The History of Italians in Chicago offers an in-depth look at one of Chicago's important ethnic groups. Class presentations, readings and student projects will focus on the trends and personalities in the immigration process, neighborhood history, social mobility, the labor movement, politics, business, organized crime, the impact of Fascism and World War II, and the post World War II migration of Italians to Chicago. Researcher and author Dominic Candeloro will make extensive use of guest presenters from the fields of sociology, literature, and the arts. In addition to mastering the course material in class sessions and the readings, students will do a hands-on written or media project derived from primary sources.

Outcome: Students will gain familiarity with the topic; the ability to make connections between secondary and primary sources; and the capacity to think critically about the ways that historians have approached major issues. 

 

HIST 300D

Women's and Gender History: USA

Dr. Nickerson

 M 4:15-6:45 pm

This course examines women’s history in the United States from 1900 to the present day. We will study a range of female experiences across class, race, ethnic and religious lines, following women as they participated in the century’s major social, political and cultural developments. Themes will include: women’s work; recreation and the family; political movements; and the formation of gendered racial identity. We will use different types of texts to cover this breadth of experience, including autobiographies, documents from the time period, and historical monographs. The class will examine the ways in which women’s sense of self, private and public experiences, and status have changed over time. Since this is an upper-level writing-intensive seminar that meets once a week, students should be prepared to write several papers, including a final research paper. Attendance and participation are required.

Outcome: Students will gain familiarity with the topic; the ability to make connections between secondary and primary sources; and the capacity to think critically about the ways that historians have approached major issues.

 

HIST 376-001

History of the American Frontier Movement

Dr. Karamanski

 TTH 1:00-2:15 pm

The territorial expansion of the American people across the North American continent is one of the main themes of United States history.  This course examines the process of frontier expansion in chronological sequence from the colonial period through the end of the nineteenth century.  Particular attention is devoted to the cultural impact of the frontier on America, in the past and in the present.  The course will examine the frontier as both a process as well as a place, a borderland of conflict and cooperation between European-American pioneers and Indian, Mexican, and Canadian peoples.  Among the topic considered in the course will be: Indian-white encounters, the U.S. land survey system, Texas revolution, Mexican War, Oregon Trail, California Gold Rush, Transcontinental Railroad, cowboys, gunfighters, and the development of western movies.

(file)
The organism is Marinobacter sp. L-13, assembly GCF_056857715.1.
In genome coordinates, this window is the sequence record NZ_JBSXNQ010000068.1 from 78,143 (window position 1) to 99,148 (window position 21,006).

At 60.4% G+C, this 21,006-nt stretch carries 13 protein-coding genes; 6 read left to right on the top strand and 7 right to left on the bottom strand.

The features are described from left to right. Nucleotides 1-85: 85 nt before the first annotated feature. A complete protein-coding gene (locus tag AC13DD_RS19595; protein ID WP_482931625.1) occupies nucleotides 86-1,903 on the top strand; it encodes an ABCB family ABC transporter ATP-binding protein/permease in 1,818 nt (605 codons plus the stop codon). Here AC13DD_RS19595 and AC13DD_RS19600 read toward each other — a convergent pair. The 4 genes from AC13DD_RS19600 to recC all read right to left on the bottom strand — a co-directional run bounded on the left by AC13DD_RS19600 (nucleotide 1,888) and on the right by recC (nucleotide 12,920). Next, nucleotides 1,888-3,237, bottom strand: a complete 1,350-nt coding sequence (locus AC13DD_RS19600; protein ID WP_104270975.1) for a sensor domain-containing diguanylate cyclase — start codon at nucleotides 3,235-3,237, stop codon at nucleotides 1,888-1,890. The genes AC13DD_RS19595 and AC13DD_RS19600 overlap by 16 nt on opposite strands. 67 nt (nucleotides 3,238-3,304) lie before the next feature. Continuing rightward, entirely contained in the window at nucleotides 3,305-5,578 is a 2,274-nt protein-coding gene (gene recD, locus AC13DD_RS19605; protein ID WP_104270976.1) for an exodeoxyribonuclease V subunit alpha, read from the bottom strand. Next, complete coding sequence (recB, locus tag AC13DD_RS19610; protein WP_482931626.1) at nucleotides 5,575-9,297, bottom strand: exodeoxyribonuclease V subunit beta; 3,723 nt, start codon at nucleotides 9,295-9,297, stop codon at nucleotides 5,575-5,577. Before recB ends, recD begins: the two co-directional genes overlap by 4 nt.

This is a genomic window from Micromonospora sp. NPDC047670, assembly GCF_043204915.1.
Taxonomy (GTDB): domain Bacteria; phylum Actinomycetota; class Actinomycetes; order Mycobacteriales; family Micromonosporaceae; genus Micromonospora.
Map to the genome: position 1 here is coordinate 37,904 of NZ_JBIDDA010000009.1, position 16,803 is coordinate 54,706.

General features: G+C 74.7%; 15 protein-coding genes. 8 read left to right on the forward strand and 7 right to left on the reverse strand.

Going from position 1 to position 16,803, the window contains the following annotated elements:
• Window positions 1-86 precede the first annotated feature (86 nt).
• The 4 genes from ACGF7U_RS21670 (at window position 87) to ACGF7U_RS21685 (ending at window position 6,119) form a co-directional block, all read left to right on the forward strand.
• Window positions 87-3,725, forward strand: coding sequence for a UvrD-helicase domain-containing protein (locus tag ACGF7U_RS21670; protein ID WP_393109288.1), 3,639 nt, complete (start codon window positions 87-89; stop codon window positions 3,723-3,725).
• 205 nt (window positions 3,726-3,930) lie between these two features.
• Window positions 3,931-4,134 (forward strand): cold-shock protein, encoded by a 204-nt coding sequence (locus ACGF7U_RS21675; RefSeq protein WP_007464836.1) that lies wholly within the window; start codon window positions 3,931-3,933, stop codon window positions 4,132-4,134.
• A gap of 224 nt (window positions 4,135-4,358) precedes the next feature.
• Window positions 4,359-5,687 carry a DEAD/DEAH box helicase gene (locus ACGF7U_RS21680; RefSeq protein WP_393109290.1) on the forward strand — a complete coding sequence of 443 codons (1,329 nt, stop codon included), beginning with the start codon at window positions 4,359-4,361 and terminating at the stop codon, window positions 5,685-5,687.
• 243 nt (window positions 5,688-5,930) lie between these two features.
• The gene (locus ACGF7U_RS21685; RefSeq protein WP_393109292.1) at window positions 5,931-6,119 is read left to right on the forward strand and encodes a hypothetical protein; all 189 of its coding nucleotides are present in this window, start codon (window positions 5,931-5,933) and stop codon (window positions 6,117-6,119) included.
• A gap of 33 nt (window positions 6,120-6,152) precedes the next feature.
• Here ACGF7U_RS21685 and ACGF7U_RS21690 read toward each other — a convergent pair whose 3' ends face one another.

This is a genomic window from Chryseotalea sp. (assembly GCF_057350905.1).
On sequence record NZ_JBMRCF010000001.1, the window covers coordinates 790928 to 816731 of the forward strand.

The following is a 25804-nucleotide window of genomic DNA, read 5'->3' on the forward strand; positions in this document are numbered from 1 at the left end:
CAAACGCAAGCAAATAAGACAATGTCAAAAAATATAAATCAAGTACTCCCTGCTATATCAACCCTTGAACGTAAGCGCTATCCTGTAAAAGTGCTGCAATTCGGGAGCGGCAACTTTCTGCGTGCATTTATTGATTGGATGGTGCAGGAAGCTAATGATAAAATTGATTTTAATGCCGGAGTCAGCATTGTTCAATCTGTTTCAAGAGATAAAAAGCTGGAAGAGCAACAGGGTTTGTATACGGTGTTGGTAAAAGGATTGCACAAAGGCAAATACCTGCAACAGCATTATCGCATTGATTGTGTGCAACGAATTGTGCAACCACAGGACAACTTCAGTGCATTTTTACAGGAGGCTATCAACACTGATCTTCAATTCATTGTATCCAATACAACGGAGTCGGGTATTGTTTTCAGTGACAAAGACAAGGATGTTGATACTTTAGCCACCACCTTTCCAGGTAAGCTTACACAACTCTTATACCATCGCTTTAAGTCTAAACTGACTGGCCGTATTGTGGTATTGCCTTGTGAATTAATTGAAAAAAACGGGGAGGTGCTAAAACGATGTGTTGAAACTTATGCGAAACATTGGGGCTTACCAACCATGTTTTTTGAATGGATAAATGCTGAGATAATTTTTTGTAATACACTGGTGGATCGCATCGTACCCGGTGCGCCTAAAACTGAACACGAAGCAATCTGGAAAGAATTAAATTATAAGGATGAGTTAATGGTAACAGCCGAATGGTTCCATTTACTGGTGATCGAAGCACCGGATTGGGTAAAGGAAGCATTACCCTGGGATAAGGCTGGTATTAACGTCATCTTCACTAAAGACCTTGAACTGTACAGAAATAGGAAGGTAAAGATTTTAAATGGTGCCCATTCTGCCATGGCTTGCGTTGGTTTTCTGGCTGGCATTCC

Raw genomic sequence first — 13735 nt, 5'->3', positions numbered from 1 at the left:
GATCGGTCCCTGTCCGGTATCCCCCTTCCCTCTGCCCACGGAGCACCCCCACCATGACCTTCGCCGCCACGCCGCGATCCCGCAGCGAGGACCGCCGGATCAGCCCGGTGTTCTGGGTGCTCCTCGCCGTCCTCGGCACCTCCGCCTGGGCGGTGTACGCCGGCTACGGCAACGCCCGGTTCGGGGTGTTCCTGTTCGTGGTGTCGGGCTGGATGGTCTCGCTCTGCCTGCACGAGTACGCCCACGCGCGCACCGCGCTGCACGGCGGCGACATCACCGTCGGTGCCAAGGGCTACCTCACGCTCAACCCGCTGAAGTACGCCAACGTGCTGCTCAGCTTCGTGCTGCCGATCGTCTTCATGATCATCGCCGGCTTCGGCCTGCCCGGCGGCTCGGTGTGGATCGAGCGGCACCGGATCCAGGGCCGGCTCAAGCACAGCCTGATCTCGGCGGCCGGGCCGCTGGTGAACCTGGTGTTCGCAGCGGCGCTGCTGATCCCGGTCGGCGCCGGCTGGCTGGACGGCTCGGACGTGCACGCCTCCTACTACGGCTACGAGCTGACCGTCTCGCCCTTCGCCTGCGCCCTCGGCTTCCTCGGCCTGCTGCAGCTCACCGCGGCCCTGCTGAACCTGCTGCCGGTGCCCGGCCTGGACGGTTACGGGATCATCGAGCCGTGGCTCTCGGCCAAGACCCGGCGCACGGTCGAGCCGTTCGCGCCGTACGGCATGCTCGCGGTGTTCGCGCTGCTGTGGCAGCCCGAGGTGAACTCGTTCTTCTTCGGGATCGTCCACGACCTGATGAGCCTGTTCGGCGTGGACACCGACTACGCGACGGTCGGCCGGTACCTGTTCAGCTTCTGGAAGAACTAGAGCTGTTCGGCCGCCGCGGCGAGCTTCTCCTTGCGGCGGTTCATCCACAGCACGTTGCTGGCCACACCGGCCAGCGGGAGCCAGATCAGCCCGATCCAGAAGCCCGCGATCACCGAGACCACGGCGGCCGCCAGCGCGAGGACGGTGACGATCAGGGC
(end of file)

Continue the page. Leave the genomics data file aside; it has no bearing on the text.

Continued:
Outcome: Students will gain familiarity with the topic; the ability to make connections between secondary and primary sources; and the capacity to think critically about the ways that historians have approached major issues.

 

HIST 380-001

African-American History Since 1865

Dr. Manning

 TTH 2:30-3:45 pm

This course will overview important elements of Black history from the Reconstruction to the early phases of the direct action Civil Rights Movement.  Points of discussion within the class will be Blacks' role in Reconstruction; early efforts of community building and empowerment; urbanization in the first and second great migrations of Blacks to the North; the flowering of Black culture in the Harlem and Chicago Renaissances; the growth of Black political power; the Civil Rights movement; and Black America after the movement.  Upon completion of this class the students should have a broad understanding of recent African American history and culture.

Outcome: Students will gain familiarity with the topic; the ability to make connections between secondary and primary sources; and the capacity to think critically about the ways that historians have approached major issues.

HIST 392-001

History of Sexuality in U.S.

Dr. Matelski

 MWF 9:20-10:10 am

This course provides a historical introduction to sexual behaviors and attitudes in the United States from the precolumbian period to the present.  The primary emphasis concerns the impact of social and political change on sexual norms and behavior.  Particular attention is paid to changing standards of sexual morality, the evolving of boundaries of sexual behavior, and their effect upon the structure and organization of the American family, physical intimacy and personal identity over the past three and one-half centuries.

Outcome: Students will gain familiarity with the topic; the ability to make connections between secondary and primary sources; and the capacity to think critically about the ways that historians have approached major issues.

 

HIST 394-01W

The Sixties

Dr. Lapsley

 MWF 10:25-11:15 am

This course covers the turbulent years from 1960 to 1974, during which political activism on a grand scale reawakened in the U.S.  It explores the relationships between the Civil Rights Movement, the New Left, the anti-war movement, the Women’s Movement, and the counterculture, as well as their impact on American society. This course is writing intensive.

Outcome: Students will gain familiarity with the topic; the ability to make connections between secondary and primary sources; and the capacity to think critically about the ways that historians have approached major issues.

 

HIST 394-02W

The Sixties

Dr. Lapsley

MWF 11:30am-12:20pm

This course covers the turbulent years from 1960 to 1974, during which political activism on a grand scale reawakened in the U.S. It explores the relationships between the Civil Rights Movement, the New Left, the anti-war movement, the Women’s Movement, and the counterculture, as well as their impact on American society. This course is writing intensive.